From the outside, the Asus Zen AiO Pro Z240IE looks identical to the version I tested in 2015.
It has a similar aluminium chassis with diamond-cut edges and a clean, minimalist design.
Like its predecessor, this all-in- one (AiO) computer could be mistaken, from a distance, for the Apple iMac, though the Zen's light gold finish gives it away.
More importantly, the features that were missing in the 2015 model have made the cut this time.
For instance, its 23.8-inch touchscreen has a 3,840 x 2,160-pixel, or 4K, screen resolution. This is up from the 1,920 x 1,080-pixel screen on the 2015 model.
There is more desktop real estate with the higher 4K resolution. And, unlike older Windows operating systems, Windows 10 has more options to adjust the size of the icons for high-resolution displays.
The Zen's in-plane switching (IPS) display offers good viewing angles. But it is reflective, likely because of the substantial air gap between the LCD and its outer glass layer. The display can be tilted slightly towards the user, but its fixed stand design means you cannot swivel or pivot the screen.
PROCESSOR: Intel Core i7-7700T (2.9GHz)
GRAPHICS: Nvidia GeForce GTX 1050 4GB GDDR5
RAM: 32GB DDR4
SCREEN SIZE: 23.8-inch, 3,840 x 2,160 pixels
CONNECTIVITY: 1 x USB 3.1 Type-C, 4 x USB 3.1, 1 x USB 2.0, HDMI-in, HDMI-out, Gigabit Ethernet, SD card reader, audio jacks
VALUE FOR MONEY: 2/5
Unlike its predecessor, the new Zen comes with a front infrared camera that can be used to log into Windows 10 via its facial-recognition feature.
I was also pleased that the Zen has an HDMI input port, which means you can connect it to another device and use the Zen as a 24-inch monitor instead of as a computer.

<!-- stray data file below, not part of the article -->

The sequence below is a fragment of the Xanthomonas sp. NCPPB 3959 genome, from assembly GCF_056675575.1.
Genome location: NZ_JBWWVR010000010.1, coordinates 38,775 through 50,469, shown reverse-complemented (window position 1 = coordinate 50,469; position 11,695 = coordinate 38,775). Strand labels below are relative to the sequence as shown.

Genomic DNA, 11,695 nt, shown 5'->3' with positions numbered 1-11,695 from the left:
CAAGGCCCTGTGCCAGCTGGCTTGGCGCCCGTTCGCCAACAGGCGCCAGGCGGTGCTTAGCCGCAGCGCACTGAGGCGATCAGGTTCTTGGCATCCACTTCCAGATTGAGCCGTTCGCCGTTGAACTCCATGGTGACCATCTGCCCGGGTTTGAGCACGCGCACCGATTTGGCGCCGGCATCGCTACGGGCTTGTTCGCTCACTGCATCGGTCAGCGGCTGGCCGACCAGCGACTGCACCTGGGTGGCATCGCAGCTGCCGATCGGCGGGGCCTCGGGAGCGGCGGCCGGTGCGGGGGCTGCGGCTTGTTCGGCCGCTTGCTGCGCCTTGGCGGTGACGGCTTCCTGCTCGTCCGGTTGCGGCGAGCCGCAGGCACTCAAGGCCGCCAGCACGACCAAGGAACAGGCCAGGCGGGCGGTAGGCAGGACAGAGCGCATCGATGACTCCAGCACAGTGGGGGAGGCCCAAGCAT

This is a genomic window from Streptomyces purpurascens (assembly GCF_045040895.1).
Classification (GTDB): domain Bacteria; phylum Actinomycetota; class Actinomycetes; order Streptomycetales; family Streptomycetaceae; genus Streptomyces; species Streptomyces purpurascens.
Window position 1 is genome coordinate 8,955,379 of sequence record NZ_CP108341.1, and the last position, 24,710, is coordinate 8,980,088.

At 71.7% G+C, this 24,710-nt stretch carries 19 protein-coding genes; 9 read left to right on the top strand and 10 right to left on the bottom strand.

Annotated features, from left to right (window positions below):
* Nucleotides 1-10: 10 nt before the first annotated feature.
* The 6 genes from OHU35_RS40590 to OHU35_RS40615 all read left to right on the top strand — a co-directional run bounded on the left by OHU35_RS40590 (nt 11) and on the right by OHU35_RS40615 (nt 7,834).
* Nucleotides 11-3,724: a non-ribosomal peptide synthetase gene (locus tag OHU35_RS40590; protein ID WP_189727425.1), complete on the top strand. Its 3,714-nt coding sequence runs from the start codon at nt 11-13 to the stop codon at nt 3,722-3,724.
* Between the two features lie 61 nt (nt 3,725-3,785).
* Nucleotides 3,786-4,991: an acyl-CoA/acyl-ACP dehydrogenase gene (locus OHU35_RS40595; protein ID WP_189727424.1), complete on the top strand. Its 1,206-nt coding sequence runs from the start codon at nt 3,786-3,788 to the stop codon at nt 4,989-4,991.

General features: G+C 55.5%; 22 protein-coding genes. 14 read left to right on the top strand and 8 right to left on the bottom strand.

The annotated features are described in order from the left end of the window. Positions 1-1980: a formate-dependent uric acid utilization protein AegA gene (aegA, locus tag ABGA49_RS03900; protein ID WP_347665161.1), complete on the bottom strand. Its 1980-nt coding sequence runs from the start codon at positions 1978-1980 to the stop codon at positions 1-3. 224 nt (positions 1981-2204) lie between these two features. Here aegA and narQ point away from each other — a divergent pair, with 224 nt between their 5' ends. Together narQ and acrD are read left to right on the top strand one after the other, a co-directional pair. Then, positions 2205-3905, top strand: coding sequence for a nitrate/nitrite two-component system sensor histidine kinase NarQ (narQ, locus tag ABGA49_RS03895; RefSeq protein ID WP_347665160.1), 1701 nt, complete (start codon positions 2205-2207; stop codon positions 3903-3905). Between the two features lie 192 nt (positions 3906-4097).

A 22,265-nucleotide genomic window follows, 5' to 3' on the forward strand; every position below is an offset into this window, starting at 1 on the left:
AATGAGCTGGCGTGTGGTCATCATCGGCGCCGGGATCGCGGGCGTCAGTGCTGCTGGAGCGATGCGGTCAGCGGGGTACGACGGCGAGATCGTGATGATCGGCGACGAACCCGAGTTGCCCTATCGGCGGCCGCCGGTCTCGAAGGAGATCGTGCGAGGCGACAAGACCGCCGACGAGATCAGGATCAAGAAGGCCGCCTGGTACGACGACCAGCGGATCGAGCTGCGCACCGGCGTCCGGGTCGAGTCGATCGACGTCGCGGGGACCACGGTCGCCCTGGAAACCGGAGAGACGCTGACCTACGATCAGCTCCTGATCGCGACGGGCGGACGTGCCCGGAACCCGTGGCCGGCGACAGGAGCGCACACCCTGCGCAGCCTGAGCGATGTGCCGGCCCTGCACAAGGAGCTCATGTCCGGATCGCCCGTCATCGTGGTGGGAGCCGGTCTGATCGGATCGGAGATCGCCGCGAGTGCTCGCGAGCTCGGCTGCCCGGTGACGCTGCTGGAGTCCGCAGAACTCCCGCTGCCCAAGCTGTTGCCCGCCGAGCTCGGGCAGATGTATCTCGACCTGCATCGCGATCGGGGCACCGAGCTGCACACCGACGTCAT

The graphics chip has been upgraded. The Zen has an Nvidia GeForce GTX 1050 chip that, despite being an entry-level model, is able to run Doom at 1,920 x 1,080 pixels and at Ultra setting at a respectable 52 frames per second.
But the biggest improvement is its quickness in loading apps or games. Thanks to its 512GB solid-state drive, the Zen takes seconds to boot into Windows, while its predecessor takes twice as long because of a slow 5,400rpm hard drive. There is also a 1TB secondary hard drive to store your movies and music.
Taking its cue from Samsung and its SideSync app, the Zen has a companion ZenLink app to transfer files, messages and URLs between the computer and a compatible Windows 10 or Android device with the app installed.
Comparisons with the Apple iMac is inevitable, even though the iMac comes in 21.5- and 27-inch screen sizes, unlike the 23.8-inch Zen AiO Pro.
While the iMac lacks a touchscreen, the 27-inch version has a 5,120 x 2,880-pixel wide-gamut display that looks better than the Zen's 4K screen, while the 21.5-inch model can be configured with a 4K wide-gamut screen.
On the other hand, the Zen review set that I tested has a more powerful Core i7 processor, 24GB more memory (for a total of 32GB) and a newer GTX 1050 graphics chip than the standard iMac.
Bumping up the standard 27-inch iMac to more closely match the Zen's specs gets you a final bill of around $4,200. It makes the $3,198 Zen look relatively cheap.
But, as a PC enthusiast, I do not quite see the value proposition or the appeal.
An equally capable small- form-factor PC and a 27-inch monitor can be assembled for less than the price of the Zen, albeit without a touchscreen, or the all-in-one design.
•Verdict: The 2017 version has a host of improvements over its predecessor, but the corresponding price increase (from $2,198) dampens its appeal.